Heisman Trophy returned to Bush after 14 years

Sports

Reggie Bush is getting his 2005 Heisman Trophy back, as ESPN has learned that the Heisman Trust will announce Wednesday the formal “reinstatement” of the trophy to Bush amid what it calls “enormous changes in the college football landscape.”

The Heisman Trust’s decision comes after Bush forfeited his Heisman Trophy in 2010 in the wake of significant NCAA sanctions for USC, which included Bush receiving improper benefits during a Trojans career that spanned from 2003 to 2005.

As part of the decision Wednesday, the Heisman Trust is returning the Heisman Trophy to Bush and a replica to USC. Bush will again be invited to all future Heisman Trophy ceremonies, beginning in the 2024 season.

“Personally, I’m thrilled to reunite with my fellow Heisman winners and be a part of the storied legacy of the Heisman Trophy, and I’m honored to return to the Heisman family,” Bush said in a statement to ESPN. “I also look forward to working together with the Heisman Trust to advance the values and mission of the organization.”

The decision to reinstate the Heisman Trophy was based on a “deliberative process” by the Heisman Trust to monitor a sea change in college athletics in recent years. The Trust cited “fundamental changes in college athletics” in which rules that have allowed “student athlete compensation” to become “an accepted practice and appears here to stay.”

“We are thrilled to welcome Reggie Bush back to the Heisman family in recognition of his collegiate accomplishments,” said Michael Comerford, president of The Heisman Trophy Trust. “We considered the enormous changes in college athletics over the last several years in deciding that now is the right time to reinstate the trophy for Reggie. We are so happy to welcome him back.”

As rules allowing athletes to be compensated for their name, image and likeness were enacted in 2021, Bush began lobbying for his trophy to be returned. He released a statement in July 2021 that included criticism of the Heisman Trust, including Comerford not returning Bush’s calls.

There has been a flurry of recent support from Heisman winners for Bush to get the trophy back. The most public came from former Texas A&M star Johnny Manziel, who said earlier this year that he would skip the Heisman Trophy ceremony until Bush’s trophy was returned. Both USC’s Matt Leinart, Bush’s former teammate, and Notre Dame‘s Tim Brown are Heisman winners who have been outspoken publicly about Bush’s trophy being returned.

In its decision-making, the Heisman Trust noted the 2021 Supreme Court decision against the NCAA in the Alston case, which the Trust said “questioned the legality of the NCAA’s amateurism model and opened the door to student athlete compensation.”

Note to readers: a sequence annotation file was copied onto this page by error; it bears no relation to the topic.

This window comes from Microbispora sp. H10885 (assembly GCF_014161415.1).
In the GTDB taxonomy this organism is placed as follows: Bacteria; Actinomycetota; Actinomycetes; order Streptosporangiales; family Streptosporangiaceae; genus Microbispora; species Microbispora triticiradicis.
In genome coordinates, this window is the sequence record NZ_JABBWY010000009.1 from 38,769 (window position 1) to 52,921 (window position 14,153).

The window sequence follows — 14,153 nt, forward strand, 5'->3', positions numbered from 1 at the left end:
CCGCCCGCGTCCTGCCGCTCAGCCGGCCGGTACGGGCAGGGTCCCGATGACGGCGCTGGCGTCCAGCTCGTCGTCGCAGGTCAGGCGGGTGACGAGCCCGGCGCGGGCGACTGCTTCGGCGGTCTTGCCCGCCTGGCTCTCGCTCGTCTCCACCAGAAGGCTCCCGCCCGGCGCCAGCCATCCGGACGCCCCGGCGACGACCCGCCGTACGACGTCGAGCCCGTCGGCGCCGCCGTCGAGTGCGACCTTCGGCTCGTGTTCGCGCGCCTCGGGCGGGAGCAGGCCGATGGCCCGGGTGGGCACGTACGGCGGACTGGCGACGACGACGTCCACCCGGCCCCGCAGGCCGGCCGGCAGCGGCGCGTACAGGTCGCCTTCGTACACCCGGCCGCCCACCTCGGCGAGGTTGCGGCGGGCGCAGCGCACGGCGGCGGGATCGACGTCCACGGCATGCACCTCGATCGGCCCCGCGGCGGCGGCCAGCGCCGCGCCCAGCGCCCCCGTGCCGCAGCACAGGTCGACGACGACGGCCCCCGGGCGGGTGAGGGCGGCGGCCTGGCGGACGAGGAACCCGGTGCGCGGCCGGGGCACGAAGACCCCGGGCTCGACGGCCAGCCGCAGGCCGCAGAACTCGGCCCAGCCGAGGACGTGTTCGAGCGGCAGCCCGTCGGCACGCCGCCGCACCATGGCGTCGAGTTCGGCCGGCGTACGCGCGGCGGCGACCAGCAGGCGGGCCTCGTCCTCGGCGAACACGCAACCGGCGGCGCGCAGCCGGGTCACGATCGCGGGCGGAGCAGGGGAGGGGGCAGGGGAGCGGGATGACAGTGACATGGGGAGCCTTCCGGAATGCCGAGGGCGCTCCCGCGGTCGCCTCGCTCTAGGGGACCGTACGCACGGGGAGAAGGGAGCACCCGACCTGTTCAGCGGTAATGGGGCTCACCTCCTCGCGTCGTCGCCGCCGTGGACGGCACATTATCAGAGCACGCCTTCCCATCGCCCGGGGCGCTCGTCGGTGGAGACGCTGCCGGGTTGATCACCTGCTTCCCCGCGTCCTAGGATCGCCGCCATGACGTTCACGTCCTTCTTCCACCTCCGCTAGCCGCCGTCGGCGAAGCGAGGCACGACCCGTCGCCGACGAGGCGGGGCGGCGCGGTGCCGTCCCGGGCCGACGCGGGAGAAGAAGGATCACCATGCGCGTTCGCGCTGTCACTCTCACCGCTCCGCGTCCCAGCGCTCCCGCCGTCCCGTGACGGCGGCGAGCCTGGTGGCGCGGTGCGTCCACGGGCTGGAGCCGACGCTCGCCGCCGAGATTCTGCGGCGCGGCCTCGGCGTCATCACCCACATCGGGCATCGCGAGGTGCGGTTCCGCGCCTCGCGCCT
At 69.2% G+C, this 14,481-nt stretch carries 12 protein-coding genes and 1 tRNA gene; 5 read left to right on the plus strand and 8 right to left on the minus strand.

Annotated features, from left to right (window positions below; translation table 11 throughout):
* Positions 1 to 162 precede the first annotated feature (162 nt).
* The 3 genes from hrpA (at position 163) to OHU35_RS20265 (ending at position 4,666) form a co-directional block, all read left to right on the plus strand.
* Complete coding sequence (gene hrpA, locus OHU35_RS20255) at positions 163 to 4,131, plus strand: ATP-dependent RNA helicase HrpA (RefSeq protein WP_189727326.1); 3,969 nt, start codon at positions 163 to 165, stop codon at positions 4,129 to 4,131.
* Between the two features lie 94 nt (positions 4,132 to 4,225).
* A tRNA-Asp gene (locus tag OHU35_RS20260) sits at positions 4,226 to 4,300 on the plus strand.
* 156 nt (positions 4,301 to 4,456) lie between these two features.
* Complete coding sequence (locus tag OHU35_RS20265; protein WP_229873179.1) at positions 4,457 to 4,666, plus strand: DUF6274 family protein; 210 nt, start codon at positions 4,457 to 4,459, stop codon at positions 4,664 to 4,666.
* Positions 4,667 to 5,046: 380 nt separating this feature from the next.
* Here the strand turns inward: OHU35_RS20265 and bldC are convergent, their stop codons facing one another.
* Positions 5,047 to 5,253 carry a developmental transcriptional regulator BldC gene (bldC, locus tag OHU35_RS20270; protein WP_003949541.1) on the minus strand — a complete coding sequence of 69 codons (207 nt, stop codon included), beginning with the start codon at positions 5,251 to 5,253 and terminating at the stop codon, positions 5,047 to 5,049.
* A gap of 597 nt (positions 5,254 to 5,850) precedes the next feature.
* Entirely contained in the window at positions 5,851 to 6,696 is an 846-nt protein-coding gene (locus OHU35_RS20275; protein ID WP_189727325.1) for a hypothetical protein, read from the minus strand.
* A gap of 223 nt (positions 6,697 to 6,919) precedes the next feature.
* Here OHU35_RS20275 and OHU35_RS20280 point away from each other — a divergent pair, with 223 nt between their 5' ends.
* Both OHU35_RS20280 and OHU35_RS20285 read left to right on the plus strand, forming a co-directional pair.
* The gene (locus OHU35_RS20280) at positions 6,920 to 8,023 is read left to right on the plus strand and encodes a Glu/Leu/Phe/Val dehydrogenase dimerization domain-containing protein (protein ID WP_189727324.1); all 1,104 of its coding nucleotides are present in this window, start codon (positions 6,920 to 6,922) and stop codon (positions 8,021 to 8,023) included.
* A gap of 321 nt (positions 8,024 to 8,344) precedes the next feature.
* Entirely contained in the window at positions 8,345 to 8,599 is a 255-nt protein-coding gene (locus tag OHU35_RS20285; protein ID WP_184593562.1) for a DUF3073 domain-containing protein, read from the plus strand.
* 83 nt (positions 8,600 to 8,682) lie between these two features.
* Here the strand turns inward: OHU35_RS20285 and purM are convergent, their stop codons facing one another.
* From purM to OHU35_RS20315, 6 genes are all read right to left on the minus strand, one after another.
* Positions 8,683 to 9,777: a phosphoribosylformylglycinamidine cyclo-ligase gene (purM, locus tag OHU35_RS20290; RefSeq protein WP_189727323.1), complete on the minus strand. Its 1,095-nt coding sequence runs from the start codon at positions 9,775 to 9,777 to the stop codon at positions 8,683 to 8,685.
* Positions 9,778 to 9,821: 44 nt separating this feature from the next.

“Recognizing that the compensation of student athletes is an accepted practice and appears here to stay, these fundamental changes in college athletics led the Trust to decide that now is the right time to return the Trophy to Bush, who unquestionably was the most outstanding college football player of 2005,” the Heisman Trophy Trust said.

USC will now officially have eight Heisman Trophies, giving it the most of any school in the country ahead of the seven each at Ohio State, Oklahoma and Notre Dame.

USC gave back the replica of Bush’s trophy in 2010, months before Bush announced he was forfeiting the trophy. That decision was one of the early actions of former athletic director Pat Haden’s tenure.

USC’s sanctions from that investigation included the Bowl Championship Series vacating the 2004 national title, the first time a major college football champion had been stripped of a championship. The NCAA stripped USC of victories in 14 games Bush played, including that BCS title blowout victory over Oklahoma after the 2004 season. (Bush filed a defamation lawsuit against the NCAA in August 2023.)

Bush’s play on the field at USC made him one of this century’s most transcendent college athletes. He averaged 8.5 yards per touch from scrimmage over his career, including rushing for 1,740 yards and 8.7 yards per carry on 200 carries in 2005.

He accounted for 42 career touchdowns over three seasons — 25 rushing, 13 receiving and four on special teams returns. Bush was selected No. 2 overall in the 2006 NFL draft, and only one tailback has been picked that high in the draft since: Saquon Barkley in 2018.

Bush was so dominant in 2005, accounting for 2,890 all-purpose yards, that his 784 first-place votes are the fifth most in Heisman Trophy history.

Nearly two decades after that peerless season, Bush again has his Heisman Trophy.

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